There's no complex number support in the Rust standard library, so I had to look elsewhere. The most mature and feature-complete solution is the `num`

crate and its `num::complex::Complex`

type. The type `Complex<T>`

is parameterized by some numerical type `T`

e.g. `f32`

or `f64`

.

My choice in the linear algebra space was made more difficult by the wealth of linear algebra crates that are available. A quick search on crates.io for the query "linear algebra" returns 95 results. There are really two options that stand out: `ndarray`

and `nalgebra`

. The `ndarray`

crate seems to be a generic multi-dimensional array, similar to what NumPy provides in the Python world, whereas `nalgebra`

seems to be more focused on square matrices and vectors for computer graphics. I only need square (2x2) matrices, so I went with `nalgebra`

, though I'm sure I would have been able to achieve the same results with `ndarray`

.

I use the `nalgebra::Vector2<T>`

and `nalgebra::Matrix2<T>`

types to represent beams and optical elements respectively, where `T`

is `num::complex::Complex<f64>`

.

# The polarization crate

Getting back to the code, I needed to translate the physics of the problem into Rust. To do this I made a crate called `polarization`

which does the actual simulation work. `polsim`

allows users to define simulations in a declarative fashion, does validation on those simulation definitions, then hands things off to `polarization`

to do the simulation.

There were two distinct "entities" that I wanted to model, beams and optical elements, so I described each one with its own trait. In Jones calculus the polarization of a beam is represented by a two-element vector. We refer to this type of vector as a "Jones vector". Some examples of things I expect to be able to do with a beam are get its intensity (brightness), pull out the x/y-component, get the underlying vector so I can multiply it with a matrix, and a variety of other things. I came to the following (truncated) definition:

```
pub trait JonesVector {
// Intensity of the beam
fn intensity(&self) -> Result<f64>;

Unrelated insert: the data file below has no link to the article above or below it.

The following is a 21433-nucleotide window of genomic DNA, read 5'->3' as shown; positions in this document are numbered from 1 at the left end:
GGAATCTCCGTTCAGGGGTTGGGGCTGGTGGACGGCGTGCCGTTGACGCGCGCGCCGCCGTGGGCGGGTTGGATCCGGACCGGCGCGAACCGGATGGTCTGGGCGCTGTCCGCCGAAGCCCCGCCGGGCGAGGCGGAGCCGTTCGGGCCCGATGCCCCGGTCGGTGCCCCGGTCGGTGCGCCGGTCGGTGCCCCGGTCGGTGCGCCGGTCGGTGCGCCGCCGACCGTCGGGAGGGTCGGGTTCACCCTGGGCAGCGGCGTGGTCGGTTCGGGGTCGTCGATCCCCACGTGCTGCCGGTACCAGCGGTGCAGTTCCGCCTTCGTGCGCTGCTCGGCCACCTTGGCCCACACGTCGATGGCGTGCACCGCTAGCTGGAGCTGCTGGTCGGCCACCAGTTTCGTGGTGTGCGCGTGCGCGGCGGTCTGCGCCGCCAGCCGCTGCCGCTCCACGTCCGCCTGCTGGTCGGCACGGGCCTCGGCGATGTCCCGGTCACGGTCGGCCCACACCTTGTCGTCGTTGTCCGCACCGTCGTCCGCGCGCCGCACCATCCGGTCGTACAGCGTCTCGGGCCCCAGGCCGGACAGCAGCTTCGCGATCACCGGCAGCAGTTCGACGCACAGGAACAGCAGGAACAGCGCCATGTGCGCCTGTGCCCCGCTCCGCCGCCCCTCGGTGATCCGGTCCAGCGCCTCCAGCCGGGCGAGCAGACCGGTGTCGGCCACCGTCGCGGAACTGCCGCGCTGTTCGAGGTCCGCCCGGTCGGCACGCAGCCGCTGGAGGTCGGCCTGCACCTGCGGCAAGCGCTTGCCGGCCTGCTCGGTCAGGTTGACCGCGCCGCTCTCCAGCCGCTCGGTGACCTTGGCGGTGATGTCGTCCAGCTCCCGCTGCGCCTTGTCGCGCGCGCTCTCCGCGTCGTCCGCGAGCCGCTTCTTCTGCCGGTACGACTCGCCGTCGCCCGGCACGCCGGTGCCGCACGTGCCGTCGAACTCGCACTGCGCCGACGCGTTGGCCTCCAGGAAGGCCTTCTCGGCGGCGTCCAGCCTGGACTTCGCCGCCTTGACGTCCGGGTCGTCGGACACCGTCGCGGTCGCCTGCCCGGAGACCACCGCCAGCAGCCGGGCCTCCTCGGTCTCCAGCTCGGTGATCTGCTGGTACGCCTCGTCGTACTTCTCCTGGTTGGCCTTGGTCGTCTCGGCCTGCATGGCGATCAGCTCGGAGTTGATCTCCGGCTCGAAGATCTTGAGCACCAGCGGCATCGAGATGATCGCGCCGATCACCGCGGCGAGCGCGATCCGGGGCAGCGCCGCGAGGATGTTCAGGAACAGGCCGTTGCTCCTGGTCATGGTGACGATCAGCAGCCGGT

// Returns the x-component of the beam
fn x(&self) -> f64;
// Returns the y-component of the beam
fn y(&self) -> f64;
// Returns the vector representation of the beam
fn vector(&self) -> Vector2<Complex<f64>>;
...
}
```

I implement this trait for a type called `Beam`

:

```
// Basically a container for the Vector2<T>
pub struct Beam {
vec: Vector2<Complex<f64>>,
}
```

The crate isn't actually generic over the `JonesVector`

trait (you'll see functions take and return `Beam`

explicitly), but the plan is to rectify that at some point.

For optical elements I again define a trait to encode the behavior that all optical elements should have. This trait is smaller because most of the behavior will be element-specific.

```
pub trait JonesMatrix {
// Rotate the element by the given angle
fn rotated(&self, angle: Angle) -> Self;
// Return the matrix representation of the element
fn matrix(&self) -> Matrix2<Complex<f64>>;
...
}
// An ideal linear polarizer
pub struct Polarizer {
mat: Matrix2<Complex<f64>>,
}
impl JonesMatrix for Polarizer {
...
}
```

In order to perform this simulation you need exactly one beam and at least one element for the beam to propagate through. You can represent a vacuum (which won't change the polarization of the beam) with an identity matrix, so you really have no excuse for doing a simulation without at least one optical element. Another point to consider is that the order in which the beam encounters the optical elements determines the order in which the matrices should be multiplied together^{5}. I'm not just going to let you multiply matrices together willy-nilly, sorry.

I define a type called `OpticalSystem`

so that there is an adult in the room. You add a beam and some elements to the system, call `OpticalSystem::propagate()`

, and the system will return a `Result<Beam, JonesError>`

. When you put it all together, a very simple simulation looks like this:

```
let initial_beam = Beam::linear(Angle::Degrees(0.0));
let pol = Polarizer::new(Angle::Degrees(45.0));
let qwp = QuarterWavePlate::new(Angle::Degrees(0.0));
let system = OpticalSystem::new()
.add_beam(initial_beam)
.add_element(pol)
.add_element(qwp);
let final_beam = system.propagate().unwrap();
```

# Debugging

The first thing I struggled with was using a debugger. This was my first time using a debugger, so I was already in uncharted territory. At the time I was working on this I was using neovim and a terminal as my "IDE", but since then I've moved to CLion and I can say that its debugger is relatively pleasant to use.

Let's start with some minor things, like how values are printed in the debugger. I'll first set a breakpoint inside of a closure:

```
(lldb) br set -f system.rs -l 348
Breakpoint 1: where = polarization-b20b1f754e235950`polarization
::jones::system::OpticalSystem::composed_elements